Where to start when you're driving a lonely lander on a big, empty planet? The Curiosity engineers' first duty after landing will be to assess the position of the lander. Maybe it's on a rock. Maybe it's in a ditch. NASA won't know how Curiosity has landed until the first bits relayed from Odyssey and MRO (the orbiters that will help Curiosity communicate with Earth) transmit some basic data. (For us impatient space fans, the low-resolution, hazard-avoidance cameras, also known as hazcams, will offer the first insights into where Curiosity landed. The images will be black-and-white thumbnails of a new world, a Martian teaser.)
Hopefully, Curiosity comes down somewhere in the 96-mile-wide , its target landing spot. Gale Crater was selected due to its layers of rock that will help reveal the history of Mars's environment, similar to the striations in our earthly Grand Canyon. Every layer is a step back in Martian time, which is how the 300 members of the MSL science team, led by geologist John P. Grotzinger, will begin to pursue their . This list reads a little dry, but its contents—"Inventory the chemical building blocks of life;" "Determine present state, distribution, and cycling of water and carbon dioxide"—mean that they're after the story of Mars' past and the clues to whether it was ever home to life.
To find out, the lander is equipped with 10 scientific instruments and 17 cameras. Curiosity's exploration kit starts with the innovative to find promising samples. This particular tool in Curiosity's arsenal can collect data about the composition of Martian rocks by shooting lasers at them. The tool concentrates the power of one million light bulbs on an area the size of a pin, then takes a photo of the plasma it creates. The camera captures the image and can analyze the sample's composition.
After Curiosity's opening checkup is complete, which should take around a week, it can begin its journey up a 3.4-mile-high mountain called (also known as Aeolis Mons) in the middle of the Gale Crater, studying samples with the ChemCam as it goes. It will also pick up soil with its scoop and drill into rock to collect samples, then clean them off with its Dust Removal Tool (you may know it as a brush). The lander has its own compact chemistry lab aboard, called SAM (or Sample Analysis at Mars). SAM can analyze the samples to look for evidence of organic or carbon-based molecules. Finding these organics, is key to understanding if Mars is—or was—habitable.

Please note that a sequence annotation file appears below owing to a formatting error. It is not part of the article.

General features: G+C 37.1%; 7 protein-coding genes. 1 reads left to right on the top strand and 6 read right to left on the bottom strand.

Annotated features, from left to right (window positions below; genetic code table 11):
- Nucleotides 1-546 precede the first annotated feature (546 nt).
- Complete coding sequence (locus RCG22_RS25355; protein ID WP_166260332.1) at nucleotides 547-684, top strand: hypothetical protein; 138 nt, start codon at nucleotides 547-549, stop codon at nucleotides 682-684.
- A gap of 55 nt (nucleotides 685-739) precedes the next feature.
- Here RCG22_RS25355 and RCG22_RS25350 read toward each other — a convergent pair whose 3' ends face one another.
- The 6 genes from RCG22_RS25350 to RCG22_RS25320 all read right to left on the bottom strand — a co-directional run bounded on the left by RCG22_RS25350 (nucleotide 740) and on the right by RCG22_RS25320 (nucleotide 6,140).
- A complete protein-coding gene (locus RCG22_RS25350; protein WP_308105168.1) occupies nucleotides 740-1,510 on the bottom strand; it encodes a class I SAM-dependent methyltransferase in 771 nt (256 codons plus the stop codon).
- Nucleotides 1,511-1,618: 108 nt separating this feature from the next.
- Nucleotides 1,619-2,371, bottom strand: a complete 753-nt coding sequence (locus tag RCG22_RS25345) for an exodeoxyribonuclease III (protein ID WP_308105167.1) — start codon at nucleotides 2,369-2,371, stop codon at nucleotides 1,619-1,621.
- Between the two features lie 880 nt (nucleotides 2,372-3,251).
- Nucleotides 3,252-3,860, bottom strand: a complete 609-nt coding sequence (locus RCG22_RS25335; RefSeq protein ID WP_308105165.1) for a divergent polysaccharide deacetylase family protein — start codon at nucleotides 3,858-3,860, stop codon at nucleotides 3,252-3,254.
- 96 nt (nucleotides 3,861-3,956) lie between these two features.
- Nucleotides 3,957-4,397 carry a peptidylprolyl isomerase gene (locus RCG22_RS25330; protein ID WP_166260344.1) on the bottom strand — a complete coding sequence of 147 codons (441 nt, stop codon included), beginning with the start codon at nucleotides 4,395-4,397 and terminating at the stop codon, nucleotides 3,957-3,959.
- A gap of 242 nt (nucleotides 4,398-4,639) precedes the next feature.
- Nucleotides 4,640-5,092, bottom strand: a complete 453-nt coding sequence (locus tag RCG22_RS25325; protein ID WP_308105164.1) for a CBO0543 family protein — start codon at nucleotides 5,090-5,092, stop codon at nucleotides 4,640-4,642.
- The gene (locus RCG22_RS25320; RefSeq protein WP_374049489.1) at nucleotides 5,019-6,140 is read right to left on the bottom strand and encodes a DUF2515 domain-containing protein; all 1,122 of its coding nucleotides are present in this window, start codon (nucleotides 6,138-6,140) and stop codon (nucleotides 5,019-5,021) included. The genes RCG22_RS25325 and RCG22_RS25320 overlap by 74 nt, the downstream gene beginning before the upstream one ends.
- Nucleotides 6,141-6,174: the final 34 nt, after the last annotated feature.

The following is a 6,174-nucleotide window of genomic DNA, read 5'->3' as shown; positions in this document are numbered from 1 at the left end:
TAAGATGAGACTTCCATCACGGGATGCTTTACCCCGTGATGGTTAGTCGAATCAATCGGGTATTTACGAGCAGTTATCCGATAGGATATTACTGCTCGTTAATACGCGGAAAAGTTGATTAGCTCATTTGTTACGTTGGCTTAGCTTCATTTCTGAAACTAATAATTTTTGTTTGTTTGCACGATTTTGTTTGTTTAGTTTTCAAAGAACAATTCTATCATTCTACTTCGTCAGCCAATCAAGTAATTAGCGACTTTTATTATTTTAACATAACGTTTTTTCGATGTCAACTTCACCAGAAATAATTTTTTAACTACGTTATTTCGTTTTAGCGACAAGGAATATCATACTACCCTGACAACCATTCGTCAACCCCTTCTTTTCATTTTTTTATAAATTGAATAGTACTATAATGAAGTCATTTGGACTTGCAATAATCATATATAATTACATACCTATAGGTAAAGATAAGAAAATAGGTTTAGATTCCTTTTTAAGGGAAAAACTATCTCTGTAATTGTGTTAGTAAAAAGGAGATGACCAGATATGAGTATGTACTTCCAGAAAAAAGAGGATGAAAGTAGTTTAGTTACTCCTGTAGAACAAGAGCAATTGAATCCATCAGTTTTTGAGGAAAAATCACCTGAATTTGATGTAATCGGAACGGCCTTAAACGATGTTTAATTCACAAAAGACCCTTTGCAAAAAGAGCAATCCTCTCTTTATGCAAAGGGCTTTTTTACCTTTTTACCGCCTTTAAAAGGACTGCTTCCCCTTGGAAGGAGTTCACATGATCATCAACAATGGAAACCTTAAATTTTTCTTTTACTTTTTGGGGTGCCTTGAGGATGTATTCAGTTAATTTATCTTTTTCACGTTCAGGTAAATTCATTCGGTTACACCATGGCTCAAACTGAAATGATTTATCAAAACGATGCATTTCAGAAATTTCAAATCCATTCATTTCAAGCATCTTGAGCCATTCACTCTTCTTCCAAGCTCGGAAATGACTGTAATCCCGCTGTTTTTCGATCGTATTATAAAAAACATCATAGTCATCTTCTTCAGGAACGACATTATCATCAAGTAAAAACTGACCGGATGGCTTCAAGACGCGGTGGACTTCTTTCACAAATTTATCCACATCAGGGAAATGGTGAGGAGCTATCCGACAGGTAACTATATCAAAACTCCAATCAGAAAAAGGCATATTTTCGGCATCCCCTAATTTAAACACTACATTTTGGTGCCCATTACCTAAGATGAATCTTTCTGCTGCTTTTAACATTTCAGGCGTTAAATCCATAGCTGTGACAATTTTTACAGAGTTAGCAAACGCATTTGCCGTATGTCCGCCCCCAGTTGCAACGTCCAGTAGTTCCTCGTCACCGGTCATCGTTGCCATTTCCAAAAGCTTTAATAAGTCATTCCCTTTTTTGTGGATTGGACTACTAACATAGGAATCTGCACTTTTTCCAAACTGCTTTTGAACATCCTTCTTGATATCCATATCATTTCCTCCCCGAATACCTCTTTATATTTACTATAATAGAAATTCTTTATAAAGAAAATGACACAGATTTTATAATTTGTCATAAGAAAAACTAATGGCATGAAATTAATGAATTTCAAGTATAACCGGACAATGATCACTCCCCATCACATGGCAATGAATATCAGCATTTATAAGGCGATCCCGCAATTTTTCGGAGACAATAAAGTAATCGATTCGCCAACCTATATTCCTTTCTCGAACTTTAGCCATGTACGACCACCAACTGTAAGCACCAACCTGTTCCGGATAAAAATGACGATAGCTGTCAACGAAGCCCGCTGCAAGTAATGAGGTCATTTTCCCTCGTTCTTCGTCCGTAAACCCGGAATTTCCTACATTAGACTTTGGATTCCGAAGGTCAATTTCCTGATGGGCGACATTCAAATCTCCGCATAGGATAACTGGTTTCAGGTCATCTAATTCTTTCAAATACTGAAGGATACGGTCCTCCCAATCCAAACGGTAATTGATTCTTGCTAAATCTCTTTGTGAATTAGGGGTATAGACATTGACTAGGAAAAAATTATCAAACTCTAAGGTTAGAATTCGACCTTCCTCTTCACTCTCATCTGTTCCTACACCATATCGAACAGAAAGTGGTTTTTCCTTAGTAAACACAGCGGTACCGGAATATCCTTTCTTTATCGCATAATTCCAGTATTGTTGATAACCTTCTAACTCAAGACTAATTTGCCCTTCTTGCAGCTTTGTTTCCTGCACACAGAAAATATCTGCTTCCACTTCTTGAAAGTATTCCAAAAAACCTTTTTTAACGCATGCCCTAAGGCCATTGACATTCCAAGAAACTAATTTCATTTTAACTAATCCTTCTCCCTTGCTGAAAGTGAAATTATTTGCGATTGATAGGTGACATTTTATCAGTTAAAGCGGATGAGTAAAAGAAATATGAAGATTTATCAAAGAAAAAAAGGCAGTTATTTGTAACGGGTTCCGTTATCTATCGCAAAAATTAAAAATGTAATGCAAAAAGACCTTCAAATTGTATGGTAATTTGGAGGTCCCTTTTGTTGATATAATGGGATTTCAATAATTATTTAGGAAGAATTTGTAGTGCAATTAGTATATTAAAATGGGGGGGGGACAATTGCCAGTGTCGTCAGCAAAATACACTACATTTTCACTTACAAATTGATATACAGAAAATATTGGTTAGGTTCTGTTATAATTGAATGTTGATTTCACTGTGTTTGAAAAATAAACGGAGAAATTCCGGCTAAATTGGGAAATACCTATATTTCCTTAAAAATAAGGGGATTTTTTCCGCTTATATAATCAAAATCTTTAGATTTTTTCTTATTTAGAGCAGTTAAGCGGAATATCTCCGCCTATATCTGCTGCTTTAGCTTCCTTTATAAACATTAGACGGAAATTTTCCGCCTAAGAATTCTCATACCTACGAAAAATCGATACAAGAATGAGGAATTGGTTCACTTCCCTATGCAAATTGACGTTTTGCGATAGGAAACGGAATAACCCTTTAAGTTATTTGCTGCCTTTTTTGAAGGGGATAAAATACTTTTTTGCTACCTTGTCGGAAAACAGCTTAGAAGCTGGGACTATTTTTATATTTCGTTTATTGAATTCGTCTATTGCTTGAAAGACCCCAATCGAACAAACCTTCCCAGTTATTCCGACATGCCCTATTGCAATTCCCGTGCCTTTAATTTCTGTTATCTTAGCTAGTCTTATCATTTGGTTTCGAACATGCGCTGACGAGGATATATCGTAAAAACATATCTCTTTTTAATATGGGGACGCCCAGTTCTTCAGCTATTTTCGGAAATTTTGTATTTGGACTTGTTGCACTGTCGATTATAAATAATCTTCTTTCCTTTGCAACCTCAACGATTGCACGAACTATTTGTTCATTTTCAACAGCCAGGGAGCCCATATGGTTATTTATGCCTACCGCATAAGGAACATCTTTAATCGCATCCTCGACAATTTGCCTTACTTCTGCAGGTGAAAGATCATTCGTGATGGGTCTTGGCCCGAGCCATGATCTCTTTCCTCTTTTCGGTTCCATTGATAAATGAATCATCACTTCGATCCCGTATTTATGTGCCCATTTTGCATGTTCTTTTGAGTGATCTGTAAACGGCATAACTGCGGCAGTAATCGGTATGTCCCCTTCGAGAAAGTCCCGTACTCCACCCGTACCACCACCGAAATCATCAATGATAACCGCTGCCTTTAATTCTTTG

Another tool called the Radiation Assessment Detector will measure radiation levels on the Red Planet, with an eye toward determining the dangers for future human explorers. Curiosity also carries DAN (Dynamic Albedo of Neutrons, which measures hydrogen), APXS (Alpha particle X-ray spectrometer ), CheMin (Another spectrometer that analyzes samples for mineral composition) and more.
One of the key challenges for Grotzinger as the Curiosity mission goes on will be deciding which instruments and experiments get priority, as 300 scientists all want to learn something different about Mars. A researcher from Canada, for instance, wants to to learn more about the Martian atmosphere. The laser wasn't built specifically for that purpose but a lot can be learned from the experiment. Everyone agrees this is cool. But when will it get slotted in? The atmospherics guys are probably a lot more excited about seeing fog and ice crystals than the geologists.
The good news is that just arriving on Mars is half the battle. As with most things in the universe, the first step is the hardest.